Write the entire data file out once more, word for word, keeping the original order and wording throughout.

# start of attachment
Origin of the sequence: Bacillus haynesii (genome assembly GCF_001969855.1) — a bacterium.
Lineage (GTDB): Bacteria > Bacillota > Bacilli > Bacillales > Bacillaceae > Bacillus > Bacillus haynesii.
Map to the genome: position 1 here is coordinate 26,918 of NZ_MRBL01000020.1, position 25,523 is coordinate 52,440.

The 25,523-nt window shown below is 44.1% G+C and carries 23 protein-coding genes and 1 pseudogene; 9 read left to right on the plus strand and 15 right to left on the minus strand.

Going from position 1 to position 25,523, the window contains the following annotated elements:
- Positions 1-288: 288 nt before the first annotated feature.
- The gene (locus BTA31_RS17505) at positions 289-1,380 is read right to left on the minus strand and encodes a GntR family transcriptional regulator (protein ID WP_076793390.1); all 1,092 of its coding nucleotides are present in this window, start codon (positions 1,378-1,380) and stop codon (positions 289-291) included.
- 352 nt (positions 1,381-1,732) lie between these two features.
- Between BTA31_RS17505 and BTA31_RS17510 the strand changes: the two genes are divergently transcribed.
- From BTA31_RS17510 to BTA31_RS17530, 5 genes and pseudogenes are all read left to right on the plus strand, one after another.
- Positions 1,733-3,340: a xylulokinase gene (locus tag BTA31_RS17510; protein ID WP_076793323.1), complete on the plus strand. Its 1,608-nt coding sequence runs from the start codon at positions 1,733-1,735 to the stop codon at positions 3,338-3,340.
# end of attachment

Origin of the sequence: Bacillus haynesii (genome assembly GCF_001969855.1) — a bacterium.
Lineage (GTDB): Bacteria > Bacillota > Bacilli > Bacillales > Bacillaceae > Bacillus > Bacillus haynesii.
Map to the genome: position 1 here is coordinate 26,918 of NZ_MRBL01000020.1, position 25,523 is coordinate 52,440.

The 25,523-nt window shown below is 44.1% G+C and carries 23 protein-coding genes and 1 pseudogene; 9 read left to right on the plus strand and 15 right to left on the minus strand.

Going from position 1 to position 25,523, the window contains the following annotated elements:
- Positions 1-288: 288 nt before the first annotated feature.
- The gene (locus BTA31_RS17505) at positions 289-1,380 is read right to left on the minus strand and encodes a GntR family transcriptional regulator (protein ID WP_076793390.1); all 1,092 of its coding nucleotides are present in this window, start codon (positions 1,378-1,380) and stop codon (positions 289-291) included.
- 352 nt (positions 1,381-1,732) lie between these two features.
- Between BTA31_RS17505 and BTA31_RS17510 the strand changes: the two genes are divergently transcribed.
- From BTA31_RS17510 to BTA31_RS17530, 5 genes and pseudogenes are all read left to right on the plus strand, one after another.
- Positions 1,733-3,340: a xylulokinase gene (locus tag BTA31_RS17510; protein ID WP_076793323.1), complete on the plus strand. Its 1,608-nt coding sequence runs from the start codon at positions 1,733-1,735 to the stop codon at positions 3,338-3,340.